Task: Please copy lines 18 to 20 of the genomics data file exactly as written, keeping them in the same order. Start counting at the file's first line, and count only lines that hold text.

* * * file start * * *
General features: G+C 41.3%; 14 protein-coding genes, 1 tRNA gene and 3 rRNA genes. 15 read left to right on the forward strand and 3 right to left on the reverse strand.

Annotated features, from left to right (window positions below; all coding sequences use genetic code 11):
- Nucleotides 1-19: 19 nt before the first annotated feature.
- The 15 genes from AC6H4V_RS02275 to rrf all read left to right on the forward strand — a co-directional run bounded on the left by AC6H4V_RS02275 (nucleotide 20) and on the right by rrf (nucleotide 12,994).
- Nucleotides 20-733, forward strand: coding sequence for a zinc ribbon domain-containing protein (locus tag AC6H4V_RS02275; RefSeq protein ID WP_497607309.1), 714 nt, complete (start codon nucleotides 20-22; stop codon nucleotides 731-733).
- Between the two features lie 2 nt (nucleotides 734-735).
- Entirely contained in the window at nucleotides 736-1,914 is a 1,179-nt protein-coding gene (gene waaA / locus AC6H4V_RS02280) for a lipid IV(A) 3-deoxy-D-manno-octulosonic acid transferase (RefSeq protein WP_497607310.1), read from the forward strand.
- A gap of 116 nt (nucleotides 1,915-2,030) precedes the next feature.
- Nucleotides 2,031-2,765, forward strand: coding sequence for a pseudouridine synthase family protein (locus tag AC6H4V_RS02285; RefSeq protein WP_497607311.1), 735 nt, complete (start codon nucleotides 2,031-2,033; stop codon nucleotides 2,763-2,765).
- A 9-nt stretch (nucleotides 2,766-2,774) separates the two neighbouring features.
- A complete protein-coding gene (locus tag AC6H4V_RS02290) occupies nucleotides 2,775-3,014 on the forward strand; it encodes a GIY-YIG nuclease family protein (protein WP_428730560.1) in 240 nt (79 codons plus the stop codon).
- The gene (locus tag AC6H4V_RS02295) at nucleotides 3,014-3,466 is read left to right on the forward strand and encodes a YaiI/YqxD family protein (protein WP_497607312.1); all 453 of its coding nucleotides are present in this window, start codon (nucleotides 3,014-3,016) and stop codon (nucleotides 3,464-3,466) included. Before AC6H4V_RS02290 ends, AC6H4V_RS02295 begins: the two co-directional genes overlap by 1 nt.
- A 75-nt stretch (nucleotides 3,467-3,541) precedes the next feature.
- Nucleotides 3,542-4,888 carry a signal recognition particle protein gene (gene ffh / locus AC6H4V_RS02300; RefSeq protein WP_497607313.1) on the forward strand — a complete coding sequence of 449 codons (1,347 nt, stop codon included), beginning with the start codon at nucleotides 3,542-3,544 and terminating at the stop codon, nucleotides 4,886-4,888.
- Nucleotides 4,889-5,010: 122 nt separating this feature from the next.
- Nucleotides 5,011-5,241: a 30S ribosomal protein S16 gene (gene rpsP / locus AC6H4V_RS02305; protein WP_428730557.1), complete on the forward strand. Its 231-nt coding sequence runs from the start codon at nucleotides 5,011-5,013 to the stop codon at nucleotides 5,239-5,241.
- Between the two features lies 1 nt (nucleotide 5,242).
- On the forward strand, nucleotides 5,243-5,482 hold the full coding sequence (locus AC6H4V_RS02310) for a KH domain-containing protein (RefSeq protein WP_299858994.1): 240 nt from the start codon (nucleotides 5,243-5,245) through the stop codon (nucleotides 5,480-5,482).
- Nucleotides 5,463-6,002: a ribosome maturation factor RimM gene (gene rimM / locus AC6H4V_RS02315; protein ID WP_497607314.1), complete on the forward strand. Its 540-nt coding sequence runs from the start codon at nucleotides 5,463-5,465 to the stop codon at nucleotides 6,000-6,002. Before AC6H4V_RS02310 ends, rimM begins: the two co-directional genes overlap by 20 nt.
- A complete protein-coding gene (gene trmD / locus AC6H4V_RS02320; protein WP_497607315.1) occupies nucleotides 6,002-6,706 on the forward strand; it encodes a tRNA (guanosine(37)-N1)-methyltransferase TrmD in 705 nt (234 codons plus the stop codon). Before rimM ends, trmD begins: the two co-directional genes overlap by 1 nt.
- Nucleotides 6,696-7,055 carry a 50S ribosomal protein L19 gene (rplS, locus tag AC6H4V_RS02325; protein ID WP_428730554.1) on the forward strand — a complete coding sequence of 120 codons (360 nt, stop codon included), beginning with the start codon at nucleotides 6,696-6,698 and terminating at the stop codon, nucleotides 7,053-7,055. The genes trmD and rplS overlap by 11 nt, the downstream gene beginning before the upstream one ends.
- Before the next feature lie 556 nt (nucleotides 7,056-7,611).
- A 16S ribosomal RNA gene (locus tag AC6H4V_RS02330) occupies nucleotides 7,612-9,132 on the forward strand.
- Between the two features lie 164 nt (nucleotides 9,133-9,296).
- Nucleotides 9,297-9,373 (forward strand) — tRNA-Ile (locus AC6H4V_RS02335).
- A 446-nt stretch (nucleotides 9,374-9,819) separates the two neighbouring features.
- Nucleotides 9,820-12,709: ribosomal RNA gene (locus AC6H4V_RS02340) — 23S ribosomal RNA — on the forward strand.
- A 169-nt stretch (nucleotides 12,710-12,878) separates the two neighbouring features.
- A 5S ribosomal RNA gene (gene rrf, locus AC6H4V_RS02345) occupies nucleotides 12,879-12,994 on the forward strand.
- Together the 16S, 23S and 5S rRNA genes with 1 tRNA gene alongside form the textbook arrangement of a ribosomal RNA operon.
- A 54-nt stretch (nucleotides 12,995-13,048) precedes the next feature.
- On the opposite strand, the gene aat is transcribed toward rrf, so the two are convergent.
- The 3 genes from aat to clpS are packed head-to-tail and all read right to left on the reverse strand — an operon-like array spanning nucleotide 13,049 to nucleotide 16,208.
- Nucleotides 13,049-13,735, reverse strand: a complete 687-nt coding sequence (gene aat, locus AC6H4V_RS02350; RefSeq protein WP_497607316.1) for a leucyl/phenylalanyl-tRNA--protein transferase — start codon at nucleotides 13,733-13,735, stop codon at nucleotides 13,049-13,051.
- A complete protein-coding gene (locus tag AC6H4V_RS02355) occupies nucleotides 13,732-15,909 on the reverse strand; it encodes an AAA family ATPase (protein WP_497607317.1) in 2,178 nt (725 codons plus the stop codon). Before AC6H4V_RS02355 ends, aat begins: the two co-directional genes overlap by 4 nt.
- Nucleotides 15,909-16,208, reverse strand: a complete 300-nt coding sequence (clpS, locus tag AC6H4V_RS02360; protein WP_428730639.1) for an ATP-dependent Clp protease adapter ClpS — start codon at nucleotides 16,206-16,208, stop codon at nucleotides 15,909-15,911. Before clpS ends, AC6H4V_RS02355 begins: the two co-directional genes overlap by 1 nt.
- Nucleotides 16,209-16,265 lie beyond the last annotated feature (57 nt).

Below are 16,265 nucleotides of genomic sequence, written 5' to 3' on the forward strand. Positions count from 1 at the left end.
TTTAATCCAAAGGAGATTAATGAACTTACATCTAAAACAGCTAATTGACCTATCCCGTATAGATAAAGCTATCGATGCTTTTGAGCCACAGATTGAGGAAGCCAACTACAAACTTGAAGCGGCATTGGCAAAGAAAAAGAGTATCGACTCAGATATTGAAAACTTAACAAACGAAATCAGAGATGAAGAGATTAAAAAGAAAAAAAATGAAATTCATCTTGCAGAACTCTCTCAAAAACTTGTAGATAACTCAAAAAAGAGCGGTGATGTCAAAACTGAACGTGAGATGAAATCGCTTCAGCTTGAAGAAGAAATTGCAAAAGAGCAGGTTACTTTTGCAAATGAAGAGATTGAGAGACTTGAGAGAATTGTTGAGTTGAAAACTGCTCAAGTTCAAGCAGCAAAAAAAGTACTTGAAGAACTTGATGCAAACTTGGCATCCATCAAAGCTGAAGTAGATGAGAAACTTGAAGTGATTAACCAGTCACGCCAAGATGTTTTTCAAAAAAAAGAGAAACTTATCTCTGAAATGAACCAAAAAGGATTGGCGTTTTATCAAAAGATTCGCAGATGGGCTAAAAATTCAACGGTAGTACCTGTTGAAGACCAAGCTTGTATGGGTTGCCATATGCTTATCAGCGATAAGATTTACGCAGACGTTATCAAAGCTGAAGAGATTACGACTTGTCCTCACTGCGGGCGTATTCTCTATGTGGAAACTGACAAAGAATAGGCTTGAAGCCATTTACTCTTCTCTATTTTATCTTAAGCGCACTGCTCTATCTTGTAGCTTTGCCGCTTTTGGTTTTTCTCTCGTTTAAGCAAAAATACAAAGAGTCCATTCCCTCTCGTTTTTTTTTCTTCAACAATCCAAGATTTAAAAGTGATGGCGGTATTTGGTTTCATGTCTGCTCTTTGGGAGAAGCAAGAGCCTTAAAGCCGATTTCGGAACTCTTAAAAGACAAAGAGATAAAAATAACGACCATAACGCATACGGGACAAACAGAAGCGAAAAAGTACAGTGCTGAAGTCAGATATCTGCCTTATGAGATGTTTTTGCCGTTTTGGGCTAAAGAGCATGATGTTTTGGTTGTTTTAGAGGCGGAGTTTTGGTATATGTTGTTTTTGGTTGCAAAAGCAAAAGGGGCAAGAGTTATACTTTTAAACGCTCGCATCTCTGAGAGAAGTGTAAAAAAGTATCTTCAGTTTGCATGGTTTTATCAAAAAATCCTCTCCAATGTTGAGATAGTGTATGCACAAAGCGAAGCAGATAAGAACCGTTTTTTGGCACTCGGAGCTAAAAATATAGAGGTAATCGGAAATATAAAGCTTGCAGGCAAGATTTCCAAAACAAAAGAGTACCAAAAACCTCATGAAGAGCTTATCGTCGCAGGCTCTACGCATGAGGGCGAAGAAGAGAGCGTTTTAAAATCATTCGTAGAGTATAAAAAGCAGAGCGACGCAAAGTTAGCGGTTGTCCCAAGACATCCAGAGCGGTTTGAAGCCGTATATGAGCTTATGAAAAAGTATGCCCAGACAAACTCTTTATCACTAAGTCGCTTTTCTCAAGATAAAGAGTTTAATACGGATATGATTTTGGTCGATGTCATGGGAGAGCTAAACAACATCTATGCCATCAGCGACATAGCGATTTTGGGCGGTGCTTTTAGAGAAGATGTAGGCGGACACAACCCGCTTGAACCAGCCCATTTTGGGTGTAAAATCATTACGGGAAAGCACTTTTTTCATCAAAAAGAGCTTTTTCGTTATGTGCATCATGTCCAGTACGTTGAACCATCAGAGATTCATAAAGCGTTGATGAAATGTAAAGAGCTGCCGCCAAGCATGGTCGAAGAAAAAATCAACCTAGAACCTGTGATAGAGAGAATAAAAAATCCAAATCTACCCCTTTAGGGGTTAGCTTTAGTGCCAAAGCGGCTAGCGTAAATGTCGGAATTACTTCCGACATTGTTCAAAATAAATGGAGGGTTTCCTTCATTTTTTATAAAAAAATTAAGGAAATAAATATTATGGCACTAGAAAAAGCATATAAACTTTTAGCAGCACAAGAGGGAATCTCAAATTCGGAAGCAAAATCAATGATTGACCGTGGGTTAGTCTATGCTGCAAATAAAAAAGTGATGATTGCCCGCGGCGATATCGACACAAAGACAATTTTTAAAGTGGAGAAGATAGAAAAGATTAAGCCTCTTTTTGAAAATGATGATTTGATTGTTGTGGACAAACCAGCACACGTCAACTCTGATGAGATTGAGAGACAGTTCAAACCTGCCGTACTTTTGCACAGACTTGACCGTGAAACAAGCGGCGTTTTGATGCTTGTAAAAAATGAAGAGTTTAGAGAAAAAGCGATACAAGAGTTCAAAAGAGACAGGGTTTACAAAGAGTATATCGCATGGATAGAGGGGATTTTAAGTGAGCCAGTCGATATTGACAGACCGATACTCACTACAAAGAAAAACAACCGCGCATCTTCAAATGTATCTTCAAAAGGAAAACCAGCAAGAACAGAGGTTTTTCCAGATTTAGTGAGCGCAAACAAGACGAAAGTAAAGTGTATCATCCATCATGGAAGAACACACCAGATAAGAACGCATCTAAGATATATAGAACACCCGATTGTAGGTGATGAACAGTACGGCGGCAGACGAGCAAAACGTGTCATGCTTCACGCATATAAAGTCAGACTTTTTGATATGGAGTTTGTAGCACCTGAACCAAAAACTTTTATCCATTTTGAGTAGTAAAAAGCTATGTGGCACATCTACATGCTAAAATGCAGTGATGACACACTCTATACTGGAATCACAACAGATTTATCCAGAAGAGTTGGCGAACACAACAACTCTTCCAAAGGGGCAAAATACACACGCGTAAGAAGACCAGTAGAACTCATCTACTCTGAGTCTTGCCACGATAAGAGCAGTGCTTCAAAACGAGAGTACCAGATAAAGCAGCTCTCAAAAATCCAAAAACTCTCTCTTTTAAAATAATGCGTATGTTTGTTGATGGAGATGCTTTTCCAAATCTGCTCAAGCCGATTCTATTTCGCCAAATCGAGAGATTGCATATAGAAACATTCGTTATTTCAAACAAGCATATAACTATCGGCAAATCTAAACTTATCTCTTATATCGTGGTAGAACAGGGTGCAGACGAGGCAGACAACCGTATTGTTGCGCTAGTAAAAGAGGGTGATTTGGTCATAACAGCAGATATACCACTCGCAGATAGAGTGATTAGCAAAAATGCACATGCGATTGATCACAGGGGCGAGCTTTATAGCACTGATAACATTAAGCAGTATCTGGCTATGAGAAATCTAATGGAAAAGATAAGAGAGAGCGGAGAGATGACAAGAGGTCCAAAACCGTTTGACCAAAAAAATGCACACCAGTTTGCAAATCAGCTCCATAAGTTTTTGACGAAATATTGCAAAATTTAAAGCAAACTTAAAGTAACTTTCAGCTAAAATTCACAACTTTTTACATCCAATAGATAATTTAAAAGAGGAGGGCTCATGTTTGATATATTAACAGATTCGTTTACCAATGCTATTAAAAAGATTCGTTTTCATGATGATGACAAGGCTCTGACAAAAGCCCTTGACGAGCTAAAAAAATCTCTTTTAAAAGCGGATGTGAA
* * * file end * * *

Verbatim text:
- On the forward strand, nucleotides 5,243-5,482 hold the full coding sequence (locus AC6H4V_RS02310) for a KH domain-containing protein (RefSeq protein WP_299858994.1): 240 nt from the start codon (nucleotides 5,243-5,245) through the stop codon (nucleotides 5,480-5,482).
- Nucleotides 5,463-6,002: a ribosome maturation factor RimM gene (gene rimM / locus AC6H4V_RS02315; protein ID WP_497607314.1), complete on the forward strand. Its 540-nt coding sequence runs from the start codon at nucleotides 5,463-5,465 to the stop codon at nucleotides 6,000-6,002. Before AC6H4V_RS02310 ends, rimM begins: the two co-directional genes overlap by 20 nt.
- A complete protein-coding gene (gene trmD / locus AC6H4V_RS02320; protein WP_497607315.1) occupies nucleotides 6,002-6,706 on the forward strand; it encodes a tRNA (guanosine(37)-N1)-methyltransferase TrmD in 705 nt (234 codons plus the stop codon). Before rimM ends, trmD begins: the two co-directional genes overlap by 1 nt.